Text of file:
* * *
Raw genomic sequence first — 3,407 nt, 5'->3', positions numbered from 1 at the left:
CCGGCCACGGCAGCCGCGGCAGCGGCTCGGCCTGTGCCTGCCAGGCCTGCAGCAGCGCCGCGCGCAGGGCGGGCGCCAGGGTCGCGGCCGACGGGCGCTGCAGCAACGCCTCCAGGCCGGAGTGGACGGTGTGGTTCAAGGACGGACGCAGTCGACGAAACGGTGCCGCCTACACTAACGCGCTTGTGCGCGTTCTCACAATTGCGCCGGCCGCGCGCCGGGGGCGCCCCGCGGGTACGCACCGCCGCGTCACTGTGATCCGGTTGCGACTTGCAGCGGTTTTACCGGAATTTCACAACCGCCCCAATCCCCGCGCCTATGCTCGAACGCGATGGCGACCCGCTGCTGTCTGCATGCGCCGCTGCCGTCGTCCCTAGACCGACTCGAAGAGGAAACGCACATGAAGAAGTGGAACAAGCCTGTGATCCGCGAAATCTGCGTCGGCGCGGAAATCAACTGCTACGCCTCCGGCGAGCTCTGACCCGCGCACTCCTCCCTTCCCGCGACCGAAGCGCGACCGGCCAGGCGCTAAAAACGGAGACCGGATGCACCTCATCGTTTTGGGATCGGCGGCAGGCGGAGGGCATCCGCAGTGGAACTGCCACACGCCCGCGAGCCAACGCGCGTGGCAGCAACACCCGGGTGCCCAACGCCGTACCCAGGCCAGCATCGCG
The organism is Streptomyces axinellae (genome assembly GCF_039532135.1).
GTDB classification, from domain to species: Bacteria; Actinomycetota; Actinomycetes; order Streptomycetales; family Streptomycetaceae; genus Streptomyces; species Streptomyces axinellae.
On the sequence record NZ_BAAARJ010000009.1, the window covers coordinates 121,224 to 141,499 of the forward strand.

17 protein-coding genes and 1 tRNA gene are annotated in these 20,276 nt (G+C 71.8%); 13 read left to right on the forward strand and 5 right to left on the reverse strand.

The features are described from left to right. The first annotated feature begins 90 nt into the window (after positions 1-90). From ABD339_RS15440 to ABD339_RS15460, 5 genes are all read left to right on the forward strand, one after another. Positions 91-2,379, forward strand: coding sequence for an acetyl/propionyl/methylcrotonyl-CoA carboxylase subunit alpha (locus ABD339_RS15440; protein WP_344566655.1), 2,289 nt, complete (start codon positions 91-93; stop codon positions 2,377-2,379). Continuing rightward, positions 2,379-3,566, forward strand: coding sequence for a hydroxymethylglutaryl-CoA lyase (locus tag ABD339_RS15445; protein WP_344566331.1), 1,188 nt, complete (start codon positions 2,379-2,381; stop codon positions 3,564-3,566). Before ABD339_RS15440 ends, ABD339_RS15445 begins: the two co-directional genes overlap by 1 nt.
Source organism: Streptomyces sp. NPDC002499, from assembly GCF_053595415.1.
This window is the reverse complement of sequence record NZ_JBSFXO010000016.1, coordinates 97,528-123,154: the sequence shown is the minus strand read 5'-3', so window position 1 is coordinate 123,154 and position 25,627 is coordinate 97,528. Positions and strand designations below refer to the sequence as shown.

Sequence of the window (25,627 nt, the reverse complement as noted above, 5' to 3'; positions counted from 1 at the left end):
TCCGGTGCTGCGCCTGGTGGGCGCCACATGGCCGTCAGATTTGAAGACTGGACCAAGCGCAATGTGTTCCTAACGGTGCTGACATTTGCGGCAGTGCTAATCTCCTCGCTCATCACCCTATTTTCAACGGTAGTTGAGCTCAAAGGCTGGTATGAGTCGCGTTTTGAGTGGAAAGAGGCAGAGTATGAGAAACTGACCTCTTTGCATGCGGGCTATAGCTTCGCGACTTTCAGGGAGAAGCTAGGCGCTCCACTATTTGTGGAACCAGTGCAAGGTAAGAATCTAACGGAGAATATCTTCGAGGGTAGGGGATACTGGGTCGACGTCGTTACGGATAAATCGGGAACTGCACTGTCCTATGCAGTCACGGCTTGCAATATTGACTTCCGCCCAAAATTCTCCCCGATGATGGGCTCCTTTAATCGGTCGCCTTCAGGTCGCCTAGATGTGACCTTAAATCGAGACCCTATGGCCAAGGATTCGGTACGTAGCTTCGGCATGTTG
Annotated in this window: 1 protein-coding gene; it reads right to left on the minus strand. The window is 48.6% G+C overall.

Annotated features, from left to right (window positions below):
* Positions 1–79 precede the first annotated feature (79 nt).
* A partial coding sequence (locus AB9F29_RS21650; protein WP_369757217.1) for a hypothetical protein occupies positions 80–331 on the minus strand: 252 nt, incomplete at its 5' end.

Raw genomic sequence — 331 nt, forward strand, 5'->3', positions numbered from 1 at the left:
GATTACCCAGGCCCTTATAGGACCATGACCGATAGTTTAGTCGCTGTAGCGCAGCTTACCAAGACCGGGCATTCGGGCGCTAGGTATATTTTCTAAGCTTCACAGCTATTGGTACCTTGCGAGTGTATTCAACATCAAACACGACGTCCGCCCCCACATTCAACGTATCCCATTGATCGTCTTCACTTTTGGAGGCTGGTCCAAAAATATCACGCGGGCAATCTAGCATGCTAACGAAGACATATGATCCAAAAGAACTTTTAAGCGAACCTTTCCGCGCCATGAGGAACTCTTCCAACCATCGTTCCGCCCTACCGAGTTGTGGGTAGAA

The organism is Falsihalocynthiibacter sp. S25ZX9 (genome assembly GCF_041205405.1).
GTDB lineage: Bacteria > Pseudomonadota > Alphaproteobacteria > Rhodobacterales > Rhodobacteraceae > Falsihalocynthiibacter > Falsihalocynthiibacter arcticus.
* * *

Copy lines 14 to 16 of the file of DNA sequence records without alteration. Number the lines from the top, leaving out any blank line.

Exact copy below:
* Positions 1–79 precede the first annotated feature (79 nt).
* A partial coding sequence (locus AB9F29_RS21650; protein WP_369757217.1) for a hypothetical protein occupies positions 80–331 on the minus strand: 252 nt, incomplete at its 5' end.

Raw genomic sequence — 331 nt, forward strand, 5'->3', positions numbered from 1 at the left: